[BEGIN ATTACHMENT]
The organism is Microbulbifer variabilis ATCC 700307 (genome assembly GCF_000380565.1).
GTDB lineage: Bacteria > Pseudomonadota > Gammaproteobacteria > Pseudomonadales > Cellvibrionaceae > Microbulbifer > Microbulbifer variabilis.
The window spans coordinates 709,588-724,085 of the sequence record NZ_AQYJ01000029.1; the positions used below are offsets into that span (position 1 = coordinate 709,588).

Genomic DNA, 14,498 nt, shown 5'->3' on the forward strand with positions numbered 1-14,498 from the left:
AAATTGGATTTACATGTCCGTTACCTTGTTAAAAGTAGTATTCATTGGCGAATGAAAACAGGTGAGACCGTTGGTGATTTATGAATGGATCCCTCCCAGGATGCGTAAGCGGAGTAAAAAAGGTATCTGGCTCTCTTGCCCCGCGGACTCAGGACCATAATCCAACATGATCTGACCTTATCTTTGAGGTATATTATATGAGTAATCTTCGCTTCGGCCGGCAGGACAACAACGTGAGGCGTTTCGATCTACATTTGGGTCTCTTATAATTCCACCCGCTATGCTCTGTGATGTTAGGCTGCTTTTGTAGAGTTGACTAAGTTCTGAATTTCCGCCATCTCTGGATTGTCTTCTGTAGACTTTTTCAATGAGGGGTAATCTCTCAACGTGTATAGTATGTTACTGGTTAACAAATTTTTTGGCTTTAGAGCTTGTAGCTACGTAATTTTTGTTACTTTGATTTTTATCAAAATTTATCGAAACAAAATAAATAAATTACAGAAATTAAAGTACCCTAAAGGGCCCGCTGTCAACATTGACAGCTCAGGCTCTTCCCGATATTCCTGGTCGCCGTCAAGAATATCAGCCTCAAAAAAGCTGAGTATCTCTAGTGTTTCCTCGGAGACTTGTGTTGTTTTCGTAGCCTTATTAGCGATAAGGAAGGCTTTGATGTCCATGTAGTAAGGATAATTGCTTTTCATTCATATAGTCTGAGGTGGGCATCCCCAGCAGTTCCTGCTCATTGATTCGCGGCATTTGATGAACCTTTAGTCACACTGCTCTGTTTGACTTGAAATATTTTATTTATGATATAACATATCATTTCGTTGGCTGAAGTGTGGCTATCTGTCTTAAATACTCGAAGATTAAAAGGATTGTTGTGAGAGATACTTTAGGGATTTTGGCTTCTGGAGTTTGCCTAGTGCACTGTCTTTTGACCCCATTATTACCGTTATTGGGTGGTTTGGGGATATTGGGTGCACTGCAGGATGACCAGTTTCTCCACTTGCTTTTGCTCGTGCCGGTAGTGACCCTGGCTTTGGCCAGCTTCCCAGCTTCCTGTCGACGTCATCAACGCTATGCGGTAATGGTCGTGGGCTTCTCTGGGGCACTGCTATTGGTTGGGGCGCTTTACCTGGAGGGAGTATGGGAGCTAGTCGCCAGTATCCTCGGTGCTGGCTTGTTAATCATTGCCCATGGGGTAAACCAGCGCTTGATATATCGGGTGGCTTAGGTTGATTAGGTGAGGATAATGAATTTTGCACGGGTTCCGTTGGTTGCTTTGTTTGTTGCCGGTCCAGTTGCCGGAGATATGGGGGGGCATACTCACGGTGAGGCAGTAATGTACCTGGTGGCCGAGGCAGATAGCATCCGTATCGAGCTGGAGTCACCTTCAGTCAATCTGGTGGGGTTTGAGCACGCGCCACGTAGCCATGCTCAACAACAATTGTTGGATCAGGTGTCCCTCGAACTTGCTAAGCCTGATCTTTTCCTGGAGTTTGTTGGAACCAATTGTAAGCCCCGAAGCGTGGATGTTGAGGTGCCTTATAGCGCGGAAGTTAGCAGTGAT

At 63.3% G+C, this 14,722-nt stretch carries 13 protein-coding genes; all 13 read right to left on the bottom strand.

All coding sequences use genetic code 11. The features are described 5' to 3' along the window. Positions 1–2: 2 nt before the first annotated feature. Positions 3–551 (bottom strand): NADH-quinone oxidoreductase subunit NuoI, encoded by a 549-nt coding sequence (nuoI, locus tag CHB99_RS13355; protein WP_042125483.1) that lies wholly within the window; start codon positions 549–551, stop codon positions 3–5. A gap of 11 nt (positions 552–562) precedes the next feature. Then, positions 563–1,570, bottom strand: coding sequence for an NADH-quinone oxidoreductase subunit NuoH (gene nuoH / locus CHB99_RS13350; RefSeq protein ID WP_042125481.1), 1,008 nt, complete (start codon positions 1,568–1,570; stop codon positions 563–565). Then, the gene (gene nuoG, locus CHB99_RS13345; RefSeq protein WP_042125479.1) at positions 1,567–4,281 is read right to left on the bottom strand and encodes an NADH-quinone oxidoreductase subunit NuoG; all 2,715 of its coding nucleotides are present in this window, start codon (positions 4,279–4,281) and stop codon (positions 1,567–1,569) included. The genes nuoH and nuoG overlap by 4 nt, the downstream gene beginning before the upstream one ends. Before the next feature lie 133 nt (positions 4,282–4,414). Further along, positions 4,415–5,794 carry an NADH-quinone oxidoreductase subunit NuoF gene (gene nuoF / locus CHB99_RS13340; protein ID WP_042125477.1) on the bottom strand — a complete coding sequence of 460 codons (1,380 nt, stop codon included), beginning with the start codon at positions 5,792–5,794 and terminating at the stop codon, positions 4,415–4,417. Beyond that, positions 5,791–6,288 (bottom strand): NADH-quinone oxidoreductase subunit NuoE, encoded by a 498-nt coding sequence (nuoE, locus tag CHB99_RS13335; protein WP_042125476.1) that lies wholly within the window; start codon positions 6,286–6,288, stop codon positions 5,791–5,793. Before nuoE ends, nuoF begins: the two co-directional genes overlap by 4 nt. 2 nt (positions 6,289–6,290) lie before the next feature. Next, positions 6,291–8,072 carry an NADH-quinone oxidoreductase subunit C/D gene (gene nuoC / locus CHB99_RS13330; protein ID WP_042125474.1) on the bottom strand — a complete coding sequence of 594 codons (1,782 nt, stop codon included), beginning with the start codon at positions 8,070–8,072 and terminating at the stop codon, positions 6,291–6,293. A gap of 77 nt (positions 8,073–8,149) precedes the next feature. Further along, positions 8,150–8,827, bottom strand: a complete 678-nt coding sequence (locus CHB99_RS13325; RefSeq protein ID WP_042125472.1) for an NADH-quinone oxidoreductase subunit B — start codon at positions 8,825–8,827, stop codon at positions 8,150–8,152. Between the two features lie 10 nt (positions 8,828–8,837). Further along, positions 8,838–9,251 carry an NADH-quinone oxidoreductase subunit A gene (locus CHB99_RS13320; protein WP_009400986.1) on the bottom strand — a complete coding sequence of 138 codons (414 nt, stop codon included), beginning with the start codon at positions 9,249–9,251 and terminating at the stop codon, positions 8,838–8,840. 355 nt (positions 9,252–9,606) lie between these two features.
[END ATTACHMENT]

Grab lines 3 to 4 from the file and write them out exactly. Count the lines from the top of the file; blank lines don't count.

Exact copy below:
The window spans coordinates 709,588-724,085 of the sequence record NZ_AQYJ01000029.1; the positions used below are offsets into that span (position 1 = coordinate 709,588).

Genomic DNA, 14,498 nt, shown 5'->3' on the forward strand with positions numbered 1-14,498 from the left: